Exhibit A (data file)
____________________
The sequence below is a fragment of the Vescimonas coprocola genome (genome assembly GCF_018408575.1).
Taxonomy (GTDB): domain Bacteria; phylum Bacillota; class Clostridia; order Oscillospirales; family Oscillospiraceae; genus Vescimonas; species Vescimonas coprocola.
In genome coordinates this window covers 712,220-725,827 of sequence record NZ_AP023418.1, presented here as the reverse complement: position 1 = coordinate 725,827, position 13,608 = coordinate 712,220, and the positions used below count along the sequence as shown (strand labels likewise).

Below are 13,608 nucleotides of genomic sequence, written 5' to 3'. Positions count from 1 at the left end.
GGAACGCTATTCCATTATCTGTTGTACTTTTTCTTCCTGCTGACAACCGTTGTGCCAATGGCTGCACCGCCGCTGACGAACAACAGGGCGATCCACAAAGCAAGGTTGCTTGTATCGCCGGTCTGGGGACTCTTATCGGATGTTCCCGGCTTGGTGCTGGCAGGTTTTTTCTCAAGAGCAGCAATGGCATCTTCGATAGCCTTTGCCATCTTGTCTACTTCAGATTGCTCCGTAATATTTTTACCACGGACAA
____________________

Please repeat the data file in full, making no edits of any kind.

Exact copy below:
The sequence below is a fragment of the Vescimonas coprocola genome (genome assembly GCF_018408575.1).
Taxonomy (GTDB): domain Bacteria; phylum Bacillota; class Clostridia; order Oscillospirales; family Oscillospiraceae; genus Vescimonas; species Vescimonas coprocola.
In genome coordinates this window covers 712,220-725,827 of sequence record NZ_AP023418.1, presented here as the reverse complement: position 1 = coordinate 725,827, position 13,608 = coordinate 712,220, and the positions used below count along the sequence as shown (strand labels likewise).

Below are 13,608 nucleotides of genomic sequence, written 5' to 3'. Positions count from 1 at the left end.
GGAACGCTATTCCATTATCTGTTGTACTTTTTCTTCCTGCTGACAACCGTTGTGCCAATGGCTGCACCGCCGCTGACGAACAACAGGGCGATCCACAAAGCAAGGTTGCTTGTATCGCCGGTCTGGGGACTCTTATCGGATGTTCCCGGCTTGGTGCTGGCAGGTTTTTTCTCAAGAGCAGCAATGGCATCTTCGATAGCCTTTGCCATCTTGTCTACTTCAGATTGCTCCGTAATATTTTTACCACGGACAA